If you want to get the best returns from your stocks, you simply have to pay attention to valuation. If you buy stocks when they're cheap, then you can score truly excellent returns over the long haul. But if you jump onto the hottest stocks only after they've already jumped to crazy valuations, then you'll usually end up getting burned.
I'll review the five Dow stocks that have the cheapest valuations and then take a closer look at whether those stocks are true bargains -- or have problems that put their low multiples into clearer perspective. But first, let's look at one example of how paying up even for a high-quality stock can get you in trouble.
Not always the low price for this stock
Back in late 1999, Wal-Mart
But the big problem for the stock was that it was richly priced. Trading at 58 times trailing earnings, Wal-Mart needed to perform perfectly to justify that multiple.
Since then, sales at Wal-Mart have risen 160%, and net income has tripled. The dividend is now seven times what it was in 1999. Yet in the past 12 years, the stock has gone just about nowhere. And the reason is simple: The valuation contracted to the point where now, the stock is reasonably priced compared with its earnings. But for those who bought it at its high point, Wal-Mart is a perfect example of a lost decade-plus of flat performance.
So why not start cheap?
The dangers of buying great companies at prices that are way too high led me to look instead at stocks with low valuations. That way, I don't have to worry as much about whether good financial results for a company will be good enough to keep the shares going higher.
So without further ado, let's take a look at the five stocks from the Dow Jones Industrials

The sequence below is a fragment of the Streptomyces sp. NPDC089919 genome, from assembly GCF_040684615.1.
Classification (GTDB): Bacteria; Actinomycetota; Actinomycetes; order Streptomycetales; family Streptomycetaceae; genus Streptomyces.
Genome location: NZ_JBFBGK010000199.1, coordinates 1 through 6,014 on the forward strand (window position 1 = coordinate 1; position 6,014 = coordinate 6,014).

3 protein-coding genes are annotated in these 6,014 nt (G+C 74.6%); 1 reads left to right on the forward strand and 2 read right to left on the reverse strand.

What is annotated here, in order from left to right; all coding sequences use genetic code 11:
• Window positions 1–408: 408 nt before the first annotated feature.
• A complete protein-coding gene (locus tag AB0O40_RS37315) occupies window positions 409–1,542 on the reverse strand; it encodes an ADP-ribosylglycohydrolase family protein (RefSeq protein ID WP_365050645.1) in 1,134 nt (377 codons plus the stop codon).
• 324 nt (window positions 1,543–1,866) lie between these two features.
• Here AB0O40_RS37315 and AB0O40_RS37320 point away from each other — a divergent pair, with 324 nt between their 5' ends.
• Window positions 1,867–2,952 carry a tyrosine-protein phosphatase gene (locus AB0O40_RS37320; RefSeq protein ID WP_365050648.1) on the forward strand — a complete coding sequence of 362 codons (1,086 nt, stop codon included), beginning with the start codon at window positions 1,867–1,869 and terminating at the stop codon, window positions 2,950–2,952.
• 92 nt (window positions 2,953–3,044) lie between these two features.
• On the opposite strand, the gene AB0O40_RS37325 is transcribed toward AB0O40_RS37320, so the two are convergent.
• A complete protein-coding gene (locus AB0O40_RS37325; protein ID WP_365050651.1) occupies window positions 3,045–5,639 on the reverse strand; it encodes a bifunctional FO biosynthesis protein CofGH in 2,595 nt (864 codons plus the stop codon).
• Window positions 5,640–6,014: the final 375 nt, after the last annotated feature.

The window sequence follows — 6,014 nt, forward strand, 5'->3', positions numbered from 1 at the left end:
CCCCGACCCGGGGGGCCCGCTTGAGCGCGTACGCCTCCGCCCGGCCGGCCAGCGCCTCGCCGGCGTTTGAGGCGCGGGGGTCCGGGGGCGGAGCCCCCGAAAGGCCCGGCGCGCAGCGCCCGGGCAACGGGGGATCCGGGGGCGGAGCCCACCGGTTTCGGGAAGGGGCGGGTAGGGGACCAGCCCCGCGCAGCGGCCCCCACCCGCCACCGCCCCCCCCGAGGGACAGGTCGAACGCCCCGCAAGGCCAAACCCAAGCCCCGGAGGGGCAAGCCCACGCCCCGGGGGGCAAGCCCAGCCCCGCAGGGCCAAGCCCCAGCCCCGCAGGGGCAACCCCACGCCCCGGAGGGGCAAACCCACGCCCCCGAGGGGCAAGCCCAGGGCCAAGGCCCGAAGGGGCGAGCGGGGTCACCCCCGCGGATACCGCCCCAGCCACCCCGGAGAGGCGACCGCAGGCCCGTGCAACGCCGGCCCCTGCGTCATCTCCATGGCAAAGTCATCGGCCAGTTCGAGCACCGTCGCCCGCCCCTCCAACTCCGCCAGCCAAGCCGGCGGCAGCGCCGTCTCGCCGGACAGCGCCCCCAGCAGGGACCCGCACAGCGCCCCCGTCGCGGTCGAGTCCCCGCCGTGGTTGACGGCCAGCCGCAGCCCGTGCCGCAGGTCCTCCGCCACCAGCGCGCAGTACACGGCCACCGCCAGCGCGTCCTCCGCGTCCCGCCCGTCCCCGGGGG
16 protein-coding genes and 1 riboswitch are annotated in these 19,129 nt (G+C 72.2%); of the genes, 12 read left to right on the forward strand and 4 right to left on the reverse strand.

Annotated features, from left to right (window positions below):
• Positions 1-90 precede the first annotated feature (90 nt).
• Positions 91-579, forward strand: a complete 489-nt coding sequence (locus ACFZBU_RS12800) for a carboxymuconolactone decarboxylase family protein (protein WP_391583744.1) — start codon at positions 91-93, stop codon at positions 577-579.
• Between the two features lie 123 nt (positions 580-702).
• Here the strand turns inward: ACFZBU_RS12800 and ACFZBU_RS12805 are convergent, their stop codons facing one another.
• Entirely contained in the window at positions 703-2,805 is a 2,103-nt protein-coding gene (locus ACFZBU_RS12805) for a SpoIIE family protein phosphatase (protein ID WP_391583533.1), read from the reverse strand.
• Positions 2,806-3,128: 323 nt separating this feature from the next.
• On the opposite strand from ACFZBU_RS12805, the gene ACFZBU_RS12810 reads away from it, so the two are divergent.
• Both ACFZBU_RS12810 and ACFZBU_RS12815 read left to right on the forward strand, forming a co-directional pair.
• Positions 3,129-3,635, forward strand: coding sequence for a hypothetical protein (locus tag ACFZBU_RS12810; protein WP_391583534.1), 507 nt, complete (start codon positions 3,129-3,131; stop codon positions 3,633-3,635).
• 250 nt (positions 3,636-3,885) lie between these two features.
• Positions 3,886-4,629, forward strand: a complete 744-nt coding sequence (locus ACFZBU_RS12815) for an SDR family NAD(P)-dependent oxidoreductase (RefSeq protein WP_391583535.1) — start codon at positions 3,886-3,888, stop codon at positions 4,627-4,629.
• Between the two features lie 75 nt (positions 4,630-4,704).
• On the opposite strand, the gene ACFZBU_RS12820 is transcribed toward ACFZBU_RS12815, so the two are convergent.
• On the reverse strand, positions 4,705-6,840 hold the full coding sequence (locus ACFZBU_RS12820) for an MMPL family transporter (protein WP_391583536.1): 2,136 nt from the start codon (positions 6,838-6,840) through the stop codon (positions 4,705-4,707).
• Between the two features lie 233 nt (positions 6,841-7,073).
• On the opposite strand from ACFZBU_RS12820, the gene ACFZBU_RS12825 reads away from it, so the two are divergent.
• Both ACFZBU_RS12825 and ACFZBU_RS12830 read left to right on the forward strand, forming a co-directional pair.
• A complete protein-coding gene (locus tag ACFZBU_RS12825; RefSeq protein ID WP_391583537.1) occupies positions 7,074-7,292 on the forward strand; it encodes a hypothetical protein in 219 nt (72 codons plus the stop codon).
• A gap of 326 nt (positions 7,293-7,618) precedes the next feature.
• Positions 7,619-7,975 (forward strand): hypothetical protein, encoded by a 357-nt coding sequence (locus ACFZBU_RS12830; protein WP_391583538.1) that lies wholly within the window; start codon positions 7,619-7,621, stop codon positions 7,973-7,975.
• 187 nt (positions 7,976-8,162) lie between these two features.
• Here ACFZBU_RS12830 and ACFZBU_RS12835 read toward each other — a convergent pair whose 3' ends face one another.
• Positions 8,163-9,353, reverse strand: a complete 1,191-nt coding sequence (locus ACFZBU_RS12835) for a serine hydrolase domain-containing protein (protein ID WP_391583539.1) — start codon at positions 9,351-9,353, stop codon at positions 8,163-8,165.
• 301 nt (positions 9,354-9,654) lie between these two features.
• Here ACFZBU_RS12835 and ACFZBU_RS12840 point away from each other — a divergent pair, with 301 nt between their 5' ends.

5-Year Average Return
Current Dividend Yield
Source: S&P Capital IQ. As of Dec. 29.
It's no big surprise that most of these low-priced stocks have gotten beaten down. Chevron stands out because its earnings growth has outpaced even its healthy stock performance, but for the most part, these companies face threats that have investors scared. In particular:
- JPMorgan Chase is among the healthiest of the big banks. But even its relative strength can't entirely protect it from the threat of a European financial crisis that could easily spread throughout the global financial system.
- Many of my peers have chronicled Hewlett-Packard's woes, which include a revolving-door policy in the CEO position and a lot of uncertainty about the strategic direction in which HP plans to move in the future.
- Chevron has enjoyed high oil prices for a long time. But if Europe throws the global economy into recession again, investors remember very well the impact the last slowdown had on oil prices.
- Alcoa has a combination of problems to address, including both macroeconomic headwinds and product-specific threats from substitute materials.
- Most investors have seen Microsoft as a laggard in innovation, instead riding its cash-cow operating system and office software products for as much as they're worth. That perception's probably wrong, but the stock certainly still reflects it.
Get the best bargains
These stocks are undoubtedly cheap, but do they deserve to be? In my view, HP and Alcoa have fundamental internal issues they need to address before they'd make good investments. I'm more willing, though, to bet that JPMorgan Chase will dodge the financial-Armageddon bullet. And as for long-term bets, I'm comfortable that Microsoft and Chevron will be around and profitable for a long time.
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